I had waited with great anticipation to visit Oni, a town situated 830m above sea level, high up in the Racha Mountains and therefore inaccessible for much of the year. Intriguingly it is also a town steeped in Jewish history, with the earliest Jewish settlers arriving 2,600 years ago!
As we wound our way around the steep roads, following the Rioni river upstream, I could understand why even when there’s a small snowfall, Oni becomes a very isolated place.
When we arrived three hours later, I was taken to the oldest part of the town where, taking centre stage, stood a beautiful synagogue, designed by a Polish architect and built by Greek Jews from Thessaloniki in the 1880s. I was sad to learn of the decline of the community in Oni which had once been home to the third largest population of Jews in Georgia, falling to 3,500 in the early 1990s and today, only a handful. The few elderly Jews I met and spoke to fondly recall a town bustling with Jewish life, the festivals and the noise of children playing around the synagogue.
The decline of the Jewish community is predominantly a result of post-Soviet Union aliyah to Israel. For those unable to leave or simply reluctant to leave their homes and the life they know behind, they’ve not only lost their community but the harsh conditions both physically and economically make every day a struggle.
World Jewish Relief have been providing the Jews of Oni with support each winter for over five years, ensuring they can keep their homes warm, but the main agenda of my trip was to consider the feasibility of extending our Home Repairs project to the town. Homes in Oni not only have to bear the brunt of the harsh winter but many remain damaged from an earthquake in 1991 that killed 270 people and destroyed 46,000 homes in the region.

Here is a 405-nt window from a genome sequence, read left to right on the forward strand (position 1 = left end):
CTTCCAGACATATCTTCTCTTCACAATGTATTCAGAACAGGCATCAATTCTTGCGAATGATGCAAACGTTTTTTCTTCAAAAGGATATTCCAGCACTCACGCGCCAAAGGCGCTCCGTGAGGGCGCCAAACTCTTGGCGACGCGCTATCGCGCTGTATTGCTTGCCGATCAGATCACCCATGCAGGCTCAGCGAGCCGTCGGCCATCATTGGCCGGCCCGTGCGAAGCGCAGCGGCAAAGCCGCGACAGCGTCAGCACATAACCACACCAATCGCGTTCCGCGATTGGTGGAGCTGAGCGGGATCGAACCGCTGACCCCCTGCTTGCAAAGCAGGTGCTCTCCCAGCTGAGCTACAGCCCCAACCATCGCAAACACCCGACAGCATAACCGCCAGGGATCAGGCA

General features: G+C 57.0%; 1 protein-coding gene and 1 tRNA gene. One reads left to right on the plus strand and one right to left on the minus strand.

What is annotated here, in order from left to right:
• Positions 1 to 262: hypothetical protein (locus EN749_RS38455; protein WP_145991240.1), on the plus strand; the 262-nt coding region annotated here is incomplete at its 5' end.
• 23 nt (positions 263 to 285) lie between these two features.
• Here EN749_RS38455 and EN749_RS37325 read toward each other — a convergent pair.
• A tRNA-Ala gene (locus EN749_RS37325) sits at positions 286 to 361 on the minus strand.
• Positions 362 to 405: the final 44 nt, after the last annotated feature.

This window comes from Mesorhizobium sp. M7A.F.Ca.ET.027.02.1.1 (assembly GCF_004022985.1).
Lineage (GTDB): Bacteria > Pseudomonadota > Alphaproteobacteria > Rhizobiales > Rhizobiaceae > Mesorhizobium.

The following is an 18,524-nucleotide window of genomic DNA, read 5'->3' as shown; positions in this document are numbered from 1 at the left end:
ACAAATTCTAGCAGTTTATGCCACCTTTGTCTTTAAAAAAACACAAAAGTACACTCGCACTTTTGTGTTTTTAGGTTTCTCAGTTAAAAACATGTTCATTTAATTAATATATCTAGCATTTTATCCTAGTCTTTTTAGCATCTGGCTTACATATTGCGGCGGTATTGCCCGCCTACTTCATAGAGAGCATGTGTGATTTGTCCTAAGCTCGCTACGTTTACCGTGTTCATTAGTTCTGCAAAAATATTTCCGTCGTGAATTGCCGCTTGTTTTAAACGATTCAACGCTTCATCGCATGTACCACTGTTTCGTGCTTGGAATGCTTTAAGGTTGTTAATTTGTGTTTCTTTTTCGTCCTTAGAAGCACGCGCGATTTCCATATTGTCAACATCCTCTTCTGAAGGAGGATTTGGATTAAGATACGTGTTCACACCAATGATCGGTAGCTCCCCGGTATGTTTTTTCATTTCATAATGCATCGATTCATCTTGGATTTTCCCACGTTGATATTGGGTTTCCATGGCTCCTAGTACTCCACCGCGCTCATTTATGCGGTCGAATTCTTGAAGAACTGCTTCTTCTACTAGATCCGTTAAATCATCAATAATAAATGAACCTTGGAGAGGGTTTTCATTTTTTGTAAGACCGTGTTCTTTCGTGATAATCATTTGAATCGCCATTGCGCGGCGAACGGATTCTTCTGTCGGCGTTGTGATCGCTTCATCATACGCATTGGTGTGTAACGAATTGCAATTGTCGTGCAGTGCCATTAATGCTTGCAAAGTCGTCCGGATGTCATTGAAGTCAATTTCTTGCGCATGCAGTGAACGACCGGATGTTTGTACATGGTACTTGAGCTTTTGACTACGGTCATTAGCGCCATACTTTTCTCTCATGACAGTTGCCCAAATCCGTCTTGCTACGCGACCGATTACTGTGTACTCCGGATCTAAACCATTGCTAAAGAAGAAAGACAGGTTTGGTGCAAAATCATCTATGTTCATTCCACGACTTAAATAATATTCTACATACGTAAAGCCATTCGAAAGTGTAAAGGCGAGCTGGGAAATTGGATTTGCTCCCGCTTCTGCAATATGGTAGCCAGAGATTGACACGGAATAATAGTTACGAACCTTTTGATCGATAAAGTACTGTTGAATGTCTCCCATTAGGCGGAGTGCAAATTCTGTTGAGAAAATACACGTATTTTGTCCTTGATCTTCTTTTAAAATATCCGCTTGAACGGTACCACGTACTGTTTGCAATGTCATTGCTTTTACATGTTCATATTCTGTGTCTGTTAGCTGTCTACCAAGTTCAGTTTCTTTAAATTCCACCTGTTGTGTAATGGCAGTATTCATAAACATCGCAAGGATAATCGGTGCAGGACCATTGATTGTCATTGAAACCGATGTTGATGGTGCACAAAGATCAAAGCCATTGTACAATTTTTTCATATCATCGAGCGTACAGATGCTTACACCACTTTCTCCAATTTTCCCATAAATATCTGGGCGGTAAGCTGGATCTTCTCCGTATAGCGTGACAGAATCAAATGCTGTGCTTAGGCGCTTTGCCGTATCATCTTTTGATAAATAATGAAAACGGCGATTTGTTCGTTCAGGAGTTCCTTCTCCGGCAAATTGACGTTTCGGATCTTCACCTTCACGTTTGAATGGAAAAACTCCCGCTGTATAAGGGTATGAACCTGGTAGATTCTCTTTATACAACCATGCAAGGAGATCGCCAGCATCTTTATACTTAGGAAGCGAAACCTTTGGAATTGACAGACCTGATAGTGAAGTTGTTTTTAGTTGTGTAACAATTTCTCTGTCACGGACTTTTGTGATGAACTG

I visited four homes during my visit, but two struck me most. I first visited Tamar. She is 94 years old, almost blind and extremely deaf and has lived in the same house since 1938! She has a home care worker and a neighbour that is able to care for her, without whom she may not be alive. As soon as it gets cold (the majority of the year) she has to move to a tiny, smoky room with a log burner at the back of her house, where she spends almost all her time. She had no inside toilet, nor running water.
The second lady I met, Maro, was 84. Her home reminded me of a tree-house, as we had to scale a wooden ladder to get to the first floor. This is how a lady who is extremely deaf and immobile enters her home. The house was wooden, the floor was in terrible condition and accessibility was a major worry. Her main concern however were the rats; she showed me the holes in the mattresses where they had eaten away or nested. The house also had no bathroom or toilet inside.
Thanks to donations of supporters, we were able to totally renovate both homes. Tamar’s home was properly insulated, repairs were made to the floor and walls and double glazed windows were fitted. The whole top floor of Maro’s house was dismantled and renovated, making sure it is now safe, accessible, warm and hygienic. Amazingly, both now have hot running water and indoor toilets for the first time. In Oni we made a total of five home repairs this year and 322 across the rest of Eastern Europe. Although Oni is a small, forgotten community that is hard to reach, our work there proves the strength of a global Jewish family and the remarkable significance of humanitarian relief.